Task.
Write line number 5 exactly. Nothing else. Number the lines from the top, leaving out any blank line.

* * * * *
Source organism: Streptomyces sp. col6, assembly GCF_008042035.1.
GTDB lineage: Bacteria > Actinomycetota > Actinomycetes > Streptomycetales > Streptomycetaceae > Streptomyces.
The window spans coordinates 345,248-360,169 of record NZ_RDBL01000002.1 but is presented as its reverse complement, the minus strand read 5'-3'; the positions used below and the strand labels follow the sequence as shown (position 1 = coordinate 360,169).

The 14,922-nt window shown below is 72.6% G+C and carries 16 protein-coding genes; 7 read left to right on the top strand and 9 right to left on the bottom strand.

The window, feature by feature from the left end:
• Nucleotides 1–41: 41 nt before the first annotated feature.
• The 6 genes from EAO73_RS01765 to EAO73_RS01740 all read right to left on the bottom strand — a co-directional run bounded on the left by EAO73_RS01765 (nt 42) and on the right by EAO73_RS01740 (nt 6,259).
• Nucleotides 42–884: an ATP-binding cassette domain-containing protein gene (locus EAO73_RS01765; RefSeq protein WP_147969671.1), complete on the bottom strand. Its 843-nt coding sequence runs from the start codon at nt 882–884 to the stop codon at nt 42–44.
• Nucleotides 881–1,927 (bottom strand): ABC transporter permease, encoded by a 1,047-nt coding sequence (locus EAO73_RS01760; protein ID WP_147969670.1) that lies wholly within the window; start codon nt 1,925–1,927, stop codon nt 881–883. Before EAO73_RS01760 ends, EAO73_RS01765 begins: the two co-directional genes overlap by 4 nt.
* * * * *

The window, feature by feature from the left end: